“Uncertainty is what investors like least.”

Prof. Alexander Nehm has been teaching at the Baden-Württemberg Cooperative State University in Mannheim since 2020 and is a Business Administration expert focussing on logistics real estate.

LOGISTICS PILOT: What are Germany’s most significant logistics real estate markets?

Nehm: You can probably really only talk about the “Big 7” – after Hamburg, Duisburg/Lower Rhine and Rhine-Main, these include Rhine-Neckar, Cologne, Berlin and the eastern Ruhr area. Bremen/Bremerhaven and the Hanover region are also in the top ten, though. In general, the north has two decisive advantages over the south – the topography and its large seaports. The theoretical land potential is significantly greater here than in mountainous areas. Although it’s becoming harder to find good sites in the north’s prime areas, a lot’s happening at the moment. For example, VW is building a battery cell manufacturing gigafactory in Salzgitter, which is also expected to generate strong demand for logistics. The JadeWeserPort is also growing – the project developer P3 has started building a total of 140,000m² of warehouse space there. This lighthouse project is an important signal for the location. Plus, Bremen’s freight transport centre has been regarded as a showcase model in Germany and Europe for years. There seems to be no room for stagnation here – innovation is part of our DNA. The current BLG new-build C3 made headlines in the Nordsee-Zeitung. “Logistics hall as power station: BLG impresses Economics Minister Habeck”. The energy generation methods used in the new hall are extraordinary and provide a good link to the examples I just described.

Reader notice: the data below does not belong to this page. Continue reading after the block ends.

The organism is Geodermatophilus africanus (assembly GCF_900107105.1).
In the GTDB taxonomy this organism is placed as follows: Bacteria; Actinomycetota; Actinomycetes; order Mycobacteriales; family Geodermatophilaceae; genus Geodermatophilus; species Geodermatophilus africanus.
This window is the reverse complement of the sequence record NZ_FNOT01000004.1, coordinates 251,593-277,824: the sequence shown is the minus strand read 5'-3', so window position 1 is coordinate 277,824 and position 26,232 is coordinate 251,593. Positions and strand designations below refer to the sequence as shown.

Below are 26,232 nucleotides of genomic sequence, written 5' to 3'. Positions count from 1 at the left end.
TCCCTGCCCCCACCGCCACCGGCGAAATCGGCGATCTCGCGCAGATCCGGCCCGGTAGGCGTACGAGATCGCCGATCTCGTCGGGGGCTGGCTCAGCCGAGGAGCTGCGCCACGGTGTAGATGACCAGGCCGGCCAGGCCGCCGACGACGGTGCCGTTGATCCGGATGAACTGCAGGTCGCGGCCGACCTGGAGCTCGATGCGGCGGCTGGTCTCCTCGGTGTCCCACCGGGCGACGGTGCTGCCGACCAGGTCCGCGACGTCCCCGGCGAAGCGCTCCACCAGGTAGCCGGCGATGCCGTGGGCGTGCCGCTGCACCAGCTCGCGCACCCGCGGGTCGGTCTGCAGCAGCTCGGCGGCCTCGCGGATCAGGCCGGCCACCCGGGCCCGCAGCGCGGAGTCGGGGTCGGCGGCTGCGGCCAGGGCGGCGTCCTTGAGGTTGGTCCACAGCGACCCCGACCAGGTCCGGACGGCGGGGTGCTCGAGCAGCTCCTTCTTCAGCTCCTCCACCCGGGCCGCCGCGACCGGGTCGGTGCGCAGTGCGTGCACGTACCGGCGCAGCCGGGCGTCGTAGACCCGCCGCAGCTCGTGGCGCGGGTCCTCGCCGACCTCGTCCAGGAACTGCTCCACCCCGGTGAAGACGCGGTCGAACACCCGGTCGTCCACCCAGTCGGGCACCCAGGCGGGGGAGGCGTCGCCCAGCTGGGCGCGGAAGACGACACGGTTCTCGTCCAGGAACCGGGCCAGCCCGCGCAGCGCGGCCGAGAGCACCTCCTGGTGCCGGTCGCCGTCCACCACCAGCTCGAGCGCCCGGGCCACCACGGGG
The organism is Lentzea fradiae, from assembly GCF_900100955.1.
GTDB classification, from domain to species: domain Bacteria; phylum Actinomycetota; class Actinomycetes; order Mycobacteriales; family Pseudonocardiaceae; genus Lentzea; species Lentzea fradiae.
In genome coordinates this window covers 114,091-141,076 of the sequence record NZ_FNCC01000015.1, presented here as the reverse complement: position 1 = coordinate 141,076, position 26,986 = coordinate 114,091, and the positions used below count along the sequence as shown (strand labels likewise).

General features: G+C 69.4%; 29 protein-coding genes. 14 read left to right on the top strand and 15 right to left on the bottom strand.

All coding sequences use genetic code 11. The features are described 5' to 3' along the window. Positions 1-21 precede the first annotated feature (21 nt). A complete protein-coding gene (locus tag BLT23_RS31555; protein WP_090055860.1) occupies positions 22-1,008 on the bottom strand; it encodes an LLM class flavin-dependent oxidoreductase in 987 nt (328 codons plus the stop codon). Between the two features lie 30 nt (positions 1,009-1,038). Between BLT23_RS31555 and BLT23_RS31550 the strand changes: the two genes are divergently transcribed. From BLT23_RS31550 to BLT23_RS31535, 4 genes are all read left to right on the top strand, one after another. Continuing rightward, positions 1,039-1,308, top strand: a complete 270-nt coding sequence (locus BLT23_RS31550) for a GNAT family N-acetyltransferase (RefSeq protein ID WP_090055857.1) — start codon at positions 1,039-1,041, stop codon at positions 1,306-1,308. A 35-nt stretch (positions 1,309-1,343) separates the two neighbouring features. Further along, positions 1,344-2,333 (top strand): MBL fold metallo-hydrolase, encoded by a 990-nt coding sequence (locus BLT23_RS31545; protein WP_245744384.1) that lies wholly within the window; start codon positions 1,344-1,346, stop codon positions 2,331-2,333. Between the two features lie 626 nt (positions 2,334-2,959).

Bähr: Certainly, the “Big 5”, so, the metropolitan areas around Düsseldorf, Berlin, Munich, Hamburg and Frankfurt am Main, remain the most important markets. In contrast, other regions that haven’t been so strong so far are constantly developing, such as around Leipzig Airport, Erfurt and Magdeburg, and the regions surrounding Berlin and Bremen. As far as Lower Saxony is concerned, I see strong development at the JadeWeserPort and the hinterland there that’ll impact the area between Oldenburg, the A1/A29 motorway junction and Bremen.

LOGISTICS PILOT: So, are “brownfields” or “greenfields” the future?

Nehm: That’s easy. Firstly, the usage of undeveloped land is simply no longer acceptable from a sustainability point of view. Plus, the German government is aiming to reduce land consumption to less than 30 hectares per day by 2030. For the logistics real estate industry, this means that competition for commercial land allocations will become more intense. The result is that brownfield developments have become the “in thing” in logistics.

Bähr: Brownfields embrace the challenges of the future as they make efficient use of limited space and don’t encroach on more “greenfield” sites. Our multi-storey “Mach2” project in Hamburg is a pioneering example of how space-efficient brownfield development works. We’ve created around 120,000m² of logistics floor space on a 100,000m² site. Before, only a maximum of 50 to 60 per cent development, so up to 60,000m² was possible on such a plot (bre)

“The industry’s in the digital stone age.”

Francisco J. Bähr is managing partner at Four Parx, an innovator in the development of commercial and logistics real estate.